How the airline strike will disrupt flights to and from Italy on Saturday

Passengers travelling to and from Italy were set to face major delays and cancellations on Saturday, October 1st after Italian unions FILT-CGIL and Uiltrasporti confirmed a national airline strike on Wednesday.

Staff from Volotea, Easyjet and Ryanair will hold a 24-hour walkout, whereas Vueling staff will strike for a total of four hours, from 1pm to 5pm, unions said.

As previously reported, the strike was called in protest against employers’ failure to “grant acceptable working conditions and wages that are in line with minimum national salaries”. 

READ ALSO: Italian low-cost airline staff to strike on October 1st

Unions also slammed Spanish airline Vueling’s decision to lay off 17 flight attendants based in Rome’s Fiumicino Airport “after months of hard work and professionalism”. 

At the time of writing, no details were immediately available as to exactly which flights would be affected, though scheduled flights with the above-mentioned carriers were said to be at risk of being delayed or even cancelled. 

Passengers board for the first public flight operated by Easyjet at Berlin Brandenburg Airport Willy Brandt.

Flights departing between 7am and 10am and between 6pm and 9pm should run regularly, according to the Italian Aviation Authority. Photo by Tobias Schwarz / AFP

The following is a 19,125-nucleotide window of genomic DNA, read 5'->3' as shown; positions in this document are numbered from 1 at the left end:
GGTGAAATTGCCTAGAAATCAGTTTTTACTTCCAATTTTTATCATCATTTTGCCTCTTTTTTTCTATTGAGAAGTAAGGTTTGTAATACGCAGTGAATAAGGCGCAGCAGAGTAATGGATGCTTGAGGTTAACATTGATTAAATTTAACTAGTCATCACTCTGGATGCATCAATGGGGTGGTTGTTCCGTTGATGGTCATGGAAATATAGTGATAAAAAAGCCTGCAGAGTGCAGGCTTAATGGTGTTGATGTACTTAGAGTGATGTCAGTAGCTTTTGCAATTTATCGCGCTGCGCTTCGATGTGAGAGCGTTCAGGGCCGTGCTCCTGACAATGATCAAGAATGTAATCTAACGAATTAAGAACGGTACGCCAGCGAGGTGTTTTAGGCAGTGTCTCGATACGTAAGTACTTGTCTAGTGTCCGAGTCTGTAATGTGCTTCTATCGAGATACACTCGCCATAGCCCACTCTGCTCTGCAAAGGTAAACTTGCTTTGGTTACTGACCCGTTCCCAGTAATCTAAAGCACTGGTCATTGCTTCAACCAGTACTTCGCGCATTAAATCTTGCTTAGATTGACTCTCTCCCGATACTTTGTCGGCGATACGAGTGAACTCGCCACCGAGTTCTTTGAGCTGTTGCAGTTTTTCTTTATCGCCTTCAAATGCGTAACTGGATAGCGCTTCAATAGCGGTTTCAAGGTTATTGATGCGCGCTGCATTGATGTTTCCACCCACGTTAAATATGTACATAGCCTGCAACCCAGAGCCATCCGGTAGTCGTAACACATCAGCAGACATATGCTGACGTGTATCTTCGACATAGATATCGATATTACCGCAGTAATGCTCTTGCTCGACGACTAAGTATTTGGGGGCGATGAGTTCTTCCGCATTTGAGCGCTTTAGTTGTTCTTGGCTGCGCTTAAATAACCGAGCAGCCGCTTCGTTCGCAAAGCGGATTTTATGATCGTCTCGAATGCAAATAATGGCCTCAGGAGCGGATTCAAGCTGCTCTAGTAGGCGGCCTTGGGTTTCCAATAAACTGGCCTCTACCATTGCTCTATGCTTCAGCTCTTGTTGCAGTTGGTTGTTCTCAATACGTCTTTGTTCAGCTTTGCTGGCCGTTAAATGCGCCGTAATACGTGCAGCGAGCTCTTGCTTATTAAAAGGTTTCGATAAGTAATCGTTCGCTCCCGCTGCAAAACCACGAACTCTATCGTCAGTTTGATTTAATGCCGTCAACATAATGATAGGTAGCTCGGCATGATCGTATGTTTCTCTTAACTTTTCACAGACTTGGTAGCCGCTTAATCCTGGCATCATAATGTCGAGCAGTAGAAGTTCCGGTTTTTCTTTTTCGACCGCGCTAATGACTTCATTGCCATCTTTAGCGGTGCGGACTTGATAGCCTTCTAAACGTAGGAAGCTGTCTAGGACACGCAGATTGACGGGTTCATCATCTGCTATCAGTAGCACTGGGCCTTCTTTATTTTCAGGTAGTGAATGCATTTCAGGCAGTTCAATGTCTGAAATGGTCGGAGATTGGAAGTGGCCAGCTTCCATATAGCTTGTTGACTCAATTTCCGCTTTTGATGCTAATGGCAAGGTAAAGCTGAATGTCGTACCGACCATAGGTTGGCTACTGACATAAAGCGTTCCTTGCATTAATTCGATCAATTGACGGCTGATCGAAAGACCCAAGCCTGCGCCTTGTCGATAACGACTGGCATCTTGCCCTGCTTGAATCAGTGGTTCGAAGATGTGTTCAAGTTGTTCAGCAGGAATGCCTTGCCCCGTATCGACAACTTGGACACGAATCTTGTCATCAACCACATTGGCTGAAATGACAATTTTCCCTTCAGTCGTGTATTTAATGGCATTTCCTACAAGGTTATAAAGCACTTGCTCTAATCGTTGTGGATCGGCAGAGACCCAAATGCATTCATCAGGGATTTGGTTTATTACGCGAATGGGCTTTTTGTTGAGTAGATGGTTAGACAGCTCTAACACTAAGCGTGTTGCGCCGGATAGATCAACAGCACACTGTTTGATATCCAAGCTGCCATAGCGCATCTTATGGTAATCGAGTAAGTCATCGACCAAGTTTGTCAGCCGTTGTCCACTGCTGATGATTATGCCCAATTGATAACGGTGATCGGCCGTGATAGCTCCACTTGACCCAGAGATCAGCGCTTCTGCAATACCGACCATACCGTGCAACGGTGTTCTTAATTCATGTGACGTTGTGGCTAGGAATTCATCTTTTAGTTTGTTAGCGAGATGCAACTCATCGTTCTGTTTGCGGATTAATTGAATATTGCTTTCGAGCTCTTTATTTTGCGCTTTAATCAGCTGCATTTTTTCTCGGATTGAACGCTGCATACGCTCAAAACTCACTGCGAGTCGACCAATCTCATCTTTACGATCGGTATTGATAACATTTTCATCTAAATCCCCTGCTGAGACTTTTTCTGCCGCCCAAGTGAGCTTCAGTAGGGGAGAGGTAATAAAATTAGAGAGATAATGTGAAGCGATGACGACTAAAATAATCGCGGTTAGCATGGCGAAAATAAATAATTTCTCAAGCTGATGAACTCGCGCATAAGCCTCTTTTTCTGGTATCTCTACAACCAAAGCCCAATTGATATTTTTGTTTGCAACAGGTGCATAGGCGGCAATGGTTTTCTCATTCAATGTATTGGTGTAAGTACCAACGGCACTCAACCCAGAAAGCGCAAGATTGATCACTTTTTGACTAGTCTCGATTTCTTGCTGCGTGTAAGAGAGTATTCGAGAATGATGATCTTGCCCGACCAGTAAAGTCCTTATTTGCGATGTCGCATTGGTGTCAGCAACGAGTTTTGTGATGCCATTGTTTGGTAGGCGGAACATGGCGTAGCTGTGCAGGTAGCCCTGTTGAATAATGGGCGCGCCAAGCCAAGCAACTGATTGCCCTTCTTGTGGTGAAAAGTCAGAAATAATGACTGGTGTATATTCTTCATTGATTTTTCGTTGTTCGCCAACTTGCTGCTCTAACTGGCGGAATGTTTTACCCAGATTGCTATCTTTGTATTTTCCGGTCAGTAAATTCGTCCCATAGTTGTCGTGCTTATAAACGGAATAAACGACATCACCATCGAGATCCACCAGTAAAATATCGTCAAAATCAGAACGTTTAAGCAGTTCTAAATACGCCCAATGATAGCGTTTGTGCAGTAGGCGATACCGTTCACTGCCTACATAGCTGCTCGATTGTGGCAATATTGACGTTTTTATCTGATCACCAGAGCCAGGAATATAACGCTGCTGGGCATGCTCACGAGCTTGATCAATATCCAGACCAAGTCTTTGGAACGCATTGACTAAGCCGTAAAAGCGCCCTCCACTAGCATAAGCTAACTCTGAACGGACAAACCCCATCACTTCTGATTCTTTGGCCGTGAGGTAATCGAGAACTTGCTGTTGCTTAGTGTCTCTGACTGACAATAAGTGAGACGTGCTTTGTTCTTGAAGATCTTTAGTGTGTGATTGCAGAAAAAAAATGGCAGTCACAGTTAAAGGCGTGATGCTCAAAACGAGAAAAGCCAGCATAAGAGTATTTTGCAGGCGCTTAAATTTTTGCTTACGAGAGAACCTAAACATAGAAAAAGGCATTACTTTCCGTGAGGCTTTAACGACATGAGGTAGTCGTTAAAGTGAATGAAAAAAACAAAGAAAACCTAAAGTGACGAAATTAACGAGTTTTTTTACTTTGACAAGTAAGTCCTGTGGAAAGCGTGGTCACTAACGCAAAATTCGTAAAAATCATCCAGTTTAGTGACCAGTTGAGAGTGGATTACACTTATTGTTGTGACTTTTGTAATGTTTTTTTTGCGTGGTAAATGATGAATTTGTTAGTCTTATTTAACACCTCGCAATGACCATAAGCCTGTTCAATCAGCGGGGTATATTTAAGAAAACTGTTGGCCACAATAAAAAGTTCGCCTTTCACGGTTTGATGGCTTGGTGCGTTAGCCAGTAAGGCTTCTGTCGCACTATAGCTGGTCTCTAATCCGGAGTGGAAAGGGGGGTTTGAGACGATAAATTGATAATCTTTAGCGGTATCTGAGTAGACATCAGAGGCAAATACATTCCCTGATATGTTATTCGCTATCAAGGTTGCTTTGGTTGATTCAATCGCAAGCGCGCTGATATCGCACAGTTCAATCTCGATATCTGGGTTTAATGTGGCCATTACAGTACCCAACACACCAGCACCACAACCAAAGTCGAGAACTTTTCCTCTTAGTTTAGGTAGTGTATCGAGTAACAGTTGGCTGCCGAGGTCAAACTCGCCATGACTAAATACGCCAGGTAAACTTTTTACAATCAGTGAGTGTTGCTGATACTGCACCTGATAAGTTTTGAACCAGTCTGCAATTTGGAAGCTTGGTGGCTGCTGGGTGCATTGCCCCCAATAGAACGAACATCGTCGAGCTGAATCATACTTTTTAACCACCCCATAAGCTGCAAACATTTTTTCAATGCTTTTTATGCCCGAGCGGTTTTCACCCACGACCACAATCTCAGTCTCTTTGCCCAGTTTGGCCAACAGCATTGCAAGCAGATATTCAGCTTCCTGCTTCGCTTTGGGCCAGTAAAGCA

That said, the Italian Civil Aviation Authority (Ente Nazionale per l’Aviazione Civile, or ENAC) said on Wednesday that a number of flights would be guaranteed on the day of the strike. 

Notably, flights scheduled to depart between 7am and 10am and between 6pm and 9pm were expected to run regularly, as were flights to and from Italy’s major islands (Sicily and Sardinia). 

All intercontinental flights were also expected to run on Saturday, though ENAC strongly advised passengers to check the status of their journey with their carrier prior to setting off. 

The upcoming strike will be the latest in a long series of demonstrations that rocked Europe’s airline industry over the summer, causing significant disruption to thousands of air passengers. 

READ ALSO: Airport chaos in Europe: What are your rights if flights are delayed or cancelled?

The last significant strike was held on Monday, September 12th, when a 24-hour national strike action from unionised ground staff caused Italy’s flag carrier, ITA Airways, to cancel several domestic flights. 

On that occasion, ITA said affected passengers were rebooked on the first available flights.

In the event of delays or cancellations, the rights of all passengers are protected by EU regulation EC 261. This applies to any air passenger flying within the EU/Schengen zone, arriving in the EU/Schengen zone from a non-EU country by means of a EU-based airline (all airlines involved in the strike are EU-based) or departing from the EU/Schengen zone. 

READ ALSO: Passports: What are the post-Brexit rules for dual-nationals travelling in Europe?

According to this regulation, airlines are financially accountable for any journey disruption they are responsible for. That includes disruptions caused by airline staff strikes. Therefore, should your flight be significantly delayed or cancelled, you might be entitled to receive compensation from your airline.